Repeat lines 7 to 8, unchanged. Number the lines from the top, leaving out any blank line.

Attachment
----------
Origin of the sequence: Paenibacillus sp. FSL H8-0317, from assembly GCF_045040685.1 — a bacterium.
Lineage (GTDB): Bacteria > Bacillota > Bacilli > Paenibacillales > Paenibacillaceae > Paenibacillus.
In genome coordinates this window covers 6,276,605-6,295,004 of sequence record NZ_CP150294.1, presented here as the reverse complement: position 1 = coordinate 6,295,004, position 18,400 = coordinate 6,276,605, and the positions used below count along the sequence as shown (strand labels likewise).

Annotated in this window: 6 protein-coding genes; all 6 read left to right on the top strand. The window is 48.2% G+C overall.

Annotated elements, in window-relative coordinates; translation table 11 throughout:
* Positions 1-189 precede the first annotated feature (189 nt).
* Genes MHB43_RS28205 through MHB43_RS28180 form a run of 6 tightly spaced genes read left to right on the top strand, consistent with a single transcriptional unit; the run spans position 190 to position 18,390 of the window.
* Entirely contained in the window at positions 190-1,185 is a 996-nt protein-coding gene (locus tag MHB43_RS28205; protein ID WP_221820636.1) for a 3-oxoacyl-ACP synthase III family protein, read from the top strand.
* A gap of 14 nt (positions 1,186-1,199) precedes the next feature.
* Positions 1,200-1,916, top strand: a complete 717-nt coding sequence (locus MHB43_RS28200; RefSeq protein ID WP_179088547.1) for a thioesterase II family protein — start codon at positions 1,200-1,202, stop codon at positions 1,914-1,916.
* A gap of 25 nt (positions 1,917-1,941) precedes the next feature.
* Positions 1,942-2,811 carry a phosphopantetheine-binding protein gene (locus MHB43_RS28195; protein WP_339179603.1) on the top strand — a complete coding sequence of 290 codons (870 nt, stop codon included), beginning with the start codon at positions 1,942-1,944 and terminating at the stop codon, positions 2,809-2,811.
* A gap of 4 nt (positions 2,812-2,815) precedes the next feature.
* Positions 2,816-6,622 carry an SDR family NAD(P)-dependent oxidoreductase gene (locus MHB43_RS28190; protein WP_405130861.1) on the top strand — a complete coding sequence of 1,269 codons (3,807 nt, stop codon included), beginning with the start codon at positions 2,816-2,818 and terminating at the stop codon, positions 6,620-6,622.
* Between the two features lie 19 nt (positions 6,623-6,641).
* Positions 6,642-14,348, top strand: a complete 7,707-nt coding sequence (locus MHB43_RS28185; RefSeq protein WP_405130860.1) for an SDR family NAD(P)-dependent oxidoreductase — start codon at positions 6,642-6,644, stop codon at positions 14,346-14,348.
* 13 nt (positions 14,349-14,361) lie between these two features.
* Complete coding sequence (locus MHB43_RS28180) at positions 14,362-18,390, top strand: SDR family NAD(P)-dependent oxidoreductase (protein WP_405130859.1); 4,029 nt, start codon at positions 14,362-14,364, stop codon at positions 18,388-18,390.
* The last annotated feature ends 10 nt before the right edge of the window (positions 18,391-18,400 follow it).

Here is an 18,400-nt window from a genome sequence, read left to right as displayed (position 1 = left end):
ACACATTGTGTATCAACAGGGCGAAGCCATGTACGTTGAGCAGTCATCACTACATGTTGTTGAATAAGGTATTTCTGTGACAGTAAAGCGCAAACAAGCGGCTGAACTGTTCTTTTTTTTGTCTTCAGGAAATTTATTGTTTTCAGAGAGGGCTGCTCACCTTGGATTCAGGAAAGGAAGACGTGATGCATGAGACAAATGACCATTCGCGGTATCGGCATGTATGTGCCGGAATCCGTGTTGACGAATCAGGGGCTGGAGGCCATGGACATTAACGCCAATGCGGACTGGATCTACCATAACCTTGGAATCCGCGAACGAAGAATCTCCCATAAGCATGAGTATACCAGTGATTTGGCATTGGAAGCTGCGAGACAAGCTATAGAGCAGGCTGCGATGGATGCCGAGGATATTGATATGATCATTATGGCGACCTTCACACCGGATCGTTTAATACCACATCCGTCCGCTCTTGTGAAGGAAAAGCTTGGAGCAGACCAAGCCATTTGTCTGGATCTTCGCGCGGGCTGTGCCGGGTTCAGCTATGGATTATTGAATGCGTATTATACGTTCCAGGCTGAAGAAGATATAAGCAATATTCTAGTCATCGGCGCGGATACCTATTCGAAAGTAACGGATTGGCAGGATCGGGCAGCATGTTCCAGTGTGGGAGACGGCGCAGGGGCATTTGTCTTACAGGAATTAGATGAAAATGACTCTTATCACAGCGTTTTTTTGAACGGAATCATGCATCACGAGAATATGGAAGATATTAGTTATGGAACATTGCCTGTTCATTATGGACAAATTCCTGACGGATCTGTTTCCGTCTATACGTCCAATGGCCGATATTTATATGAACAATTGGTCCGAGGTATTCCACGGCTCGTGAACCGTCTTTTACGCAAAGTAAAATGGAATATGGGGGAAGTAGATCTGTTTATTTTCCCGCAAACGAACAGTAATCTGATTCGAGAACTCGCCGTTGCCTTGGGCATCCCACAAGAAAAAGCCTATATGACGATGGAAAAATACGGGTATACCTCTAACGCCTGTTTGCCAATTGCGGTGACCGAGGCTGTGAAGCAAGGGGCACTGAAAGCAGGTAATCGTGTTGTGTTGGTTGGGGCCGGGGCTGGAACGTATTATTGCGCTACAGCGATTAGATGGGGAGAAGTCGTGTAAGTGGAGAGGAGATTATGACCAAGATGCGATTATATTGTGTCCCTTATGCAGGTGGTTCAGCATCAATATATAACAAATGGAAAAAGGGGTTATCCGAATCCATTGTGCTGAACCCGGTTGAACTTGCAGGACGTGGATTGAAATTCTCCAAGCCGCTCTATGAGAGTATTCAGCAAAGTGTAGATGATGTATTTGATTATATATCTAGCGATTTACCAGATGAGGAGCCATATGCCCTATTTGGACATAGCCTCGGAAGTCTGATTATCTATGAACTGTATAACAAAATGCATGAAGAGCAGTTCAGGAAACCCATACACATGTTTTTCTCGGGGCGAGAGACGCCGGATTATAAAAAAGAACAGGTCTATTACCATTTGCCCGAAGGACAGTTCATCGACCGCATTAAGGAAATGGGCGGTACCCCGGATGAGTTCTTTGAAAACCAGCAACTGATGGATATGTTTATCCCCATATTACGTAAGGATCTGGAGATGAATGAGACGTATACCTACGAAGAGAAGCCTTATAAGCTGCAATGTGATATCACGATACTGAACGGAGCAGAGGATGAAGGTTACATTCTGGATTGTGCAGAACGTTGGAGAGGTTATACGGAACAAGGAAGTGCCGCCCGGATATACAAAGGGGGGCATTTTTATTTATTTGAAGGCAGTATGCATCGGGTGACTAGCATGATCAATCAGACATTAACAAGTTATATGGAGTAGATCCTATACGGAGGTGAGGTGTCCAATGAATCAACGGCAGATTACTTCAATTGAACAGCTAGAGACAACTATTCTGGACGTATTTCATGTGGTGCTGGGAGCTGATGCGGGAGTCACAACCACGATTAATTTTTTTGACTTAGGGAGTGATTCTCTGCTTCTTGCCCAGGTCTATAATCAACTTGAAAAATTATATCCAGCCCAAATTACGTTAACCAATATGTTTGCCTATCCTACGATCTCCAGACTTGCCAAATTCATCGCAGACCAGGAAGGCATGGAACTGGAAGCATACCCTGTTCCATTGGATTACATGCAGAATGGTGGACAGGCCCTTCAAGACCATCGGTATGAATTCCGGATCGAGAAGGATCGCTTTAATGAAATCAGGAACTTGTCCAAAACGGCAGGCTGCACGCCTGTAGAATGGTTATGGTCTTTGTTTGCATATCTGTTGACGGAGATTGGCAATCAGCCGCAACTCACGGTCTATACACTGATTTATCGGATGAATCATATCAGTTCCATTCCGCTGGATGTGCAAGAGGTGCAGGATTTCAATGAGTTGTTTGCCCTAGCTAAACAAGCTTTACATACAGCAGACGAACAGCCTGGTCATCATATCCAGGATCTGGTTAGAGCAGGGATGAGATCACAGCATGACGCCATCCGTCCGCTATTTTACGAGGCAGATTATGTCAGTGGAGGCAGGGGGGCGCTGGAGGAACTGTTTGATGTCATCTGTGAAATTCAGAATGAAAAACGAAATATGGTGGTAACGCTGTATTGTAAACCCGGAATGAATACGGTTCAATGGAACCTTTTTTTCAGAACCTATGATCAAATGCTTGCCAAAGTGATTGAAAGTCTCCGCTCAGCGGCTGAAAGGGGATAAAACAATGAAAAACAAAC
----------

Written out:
* Genes MHB43_RS28205 through MHB43_RS28180 form a run of 6 tightly spaced genes read left to right on the top strand, consistent with a single transcriptional unit; the run spans position 190 to position 18,390 of the window.
* Entirely contained in the window at positions 190-1,185 is a 996-nt protein-coding gene (locus tag MHB43_RS28205; protein ID WP_221820636.1) for a 3-oxoacyl-ACP synthase III family protein, read from the top strand.